When I’m on the road I’m always on the lookout for interesting cafes and new coffee experiences. On my trip to Yogyakarta I found an unusual brew called Jopi Joss: charcoal coffee.
[Kopi Joss - it tastes better than it looks.]
Kopi Joss preparation starts off in the usual Javanese style, with loose coffee grinds and sugar added to a cup and hot water poured on top. The magic ingredient – flaming hot charcoal – is then added to the brew. So basically this is a coffee with a piece of burnt wood floating in it.
Apparently the charcoal neutralizes the acidity of the coffee, making it easier to drink for those who get an upset stomach from coffee. I must have an iron stomach when it comes to coffee as I didn’t notice the difference. The coffee is surprisingly smooth though and it has no burnt or woody aftertaste like I thought it might.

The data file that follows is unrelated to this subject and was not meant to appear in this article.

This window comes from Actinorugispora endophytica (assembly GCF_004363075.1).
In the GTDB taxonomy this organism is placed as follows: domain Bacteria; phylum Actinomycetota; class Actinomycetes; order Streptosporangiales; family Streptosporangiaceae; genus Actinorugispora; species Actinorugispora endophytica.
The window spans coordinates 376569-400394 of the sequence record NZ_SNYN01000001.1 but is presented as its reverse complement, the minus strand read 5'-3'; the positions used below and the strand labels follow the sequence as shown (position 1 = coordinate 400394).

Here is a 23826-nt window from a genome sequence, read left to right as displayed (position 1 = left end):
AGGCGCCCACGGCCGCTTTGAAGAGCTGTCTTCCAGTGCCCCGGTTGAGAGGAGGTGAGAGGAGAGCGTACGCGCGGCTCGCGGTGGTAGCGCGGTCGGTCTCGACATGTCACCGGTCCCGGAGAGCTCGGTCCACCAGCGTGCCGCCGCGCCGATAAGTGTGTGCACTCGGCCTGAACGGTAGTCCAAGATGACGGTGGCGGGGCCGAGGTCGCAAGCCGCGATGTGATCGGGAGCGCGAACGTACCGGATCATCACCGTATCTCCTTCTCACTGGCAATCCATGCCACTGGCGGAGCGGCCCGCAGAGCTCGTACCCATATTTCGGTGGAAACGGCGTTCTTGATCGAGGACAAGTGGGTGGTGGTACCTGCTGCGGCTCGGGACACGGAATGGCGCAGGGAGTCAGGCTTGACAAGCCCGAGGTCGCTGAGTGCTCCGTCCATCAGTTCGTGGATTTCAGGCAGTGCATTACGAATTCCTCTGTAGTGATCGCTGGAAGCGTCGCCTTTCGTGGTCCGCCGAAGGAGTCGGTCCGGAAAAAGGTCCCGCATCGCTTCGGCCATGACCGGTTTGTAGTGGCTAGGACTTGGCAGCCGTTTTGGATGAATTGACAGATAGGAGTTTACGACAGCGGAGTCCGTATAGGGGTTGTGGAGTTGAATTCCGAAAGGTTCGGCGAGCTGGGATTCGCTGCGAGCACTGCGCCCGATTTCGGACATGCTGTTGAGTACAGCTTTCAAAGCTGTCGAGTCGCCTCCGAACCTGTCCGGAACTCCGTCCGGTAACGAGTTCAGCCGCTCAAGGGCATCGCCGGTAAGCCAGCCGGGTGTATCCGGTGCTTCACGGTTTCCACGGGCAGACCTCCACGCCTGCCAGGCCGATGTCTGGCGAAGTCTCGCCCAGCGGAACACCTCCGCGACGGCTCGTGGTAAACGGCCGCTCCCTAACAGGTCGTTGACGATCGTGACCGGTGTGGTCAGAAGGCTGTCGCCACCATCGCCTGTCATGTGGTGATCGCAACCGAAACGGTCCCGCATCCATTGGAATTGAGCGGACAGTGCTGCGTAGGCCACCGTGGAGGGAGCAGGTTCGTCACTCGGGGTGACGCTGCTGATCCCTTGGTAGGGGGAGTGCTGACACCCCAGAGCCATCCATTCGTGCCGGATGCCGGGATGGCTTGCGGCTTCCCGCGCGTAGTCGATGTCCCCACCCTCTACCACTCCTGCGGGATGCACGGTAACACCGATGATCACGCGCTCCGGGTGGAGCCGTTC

A flaming red piece of charcoal is taken from the stove and the ash and loose embers are blown off.
The hot charcoal is added to the coffee.
The satisfying sight and sound of watching the charcoal sizzle as it cools.
Once the fire is out you can then fish the charcoal from your cup. Sometimes the coffee bubbles over, leaving messy cup covered in coffee grinds. No napkins here, so if you are offended by a few loose coffee grinds then you are in the wrong place.
I was in Jogja for over a week and I went back several times to get a charcoal coffee fix. One afternoon there was a storm passing through and it was getting dark. The kopi joss dealer lit up a kerosene lantern and continued on his business of preparing coffee. With the light of the lantern and the glow of the fire it felt like I was drinking The Devil’s Cup. It crossed my mind that this would probably not be legal in Australia.
There are a row of kopi joss stalls on the north side of main train station (Tugu) and they open around 4pm. One cup was 3500 IDR (35 cents USD).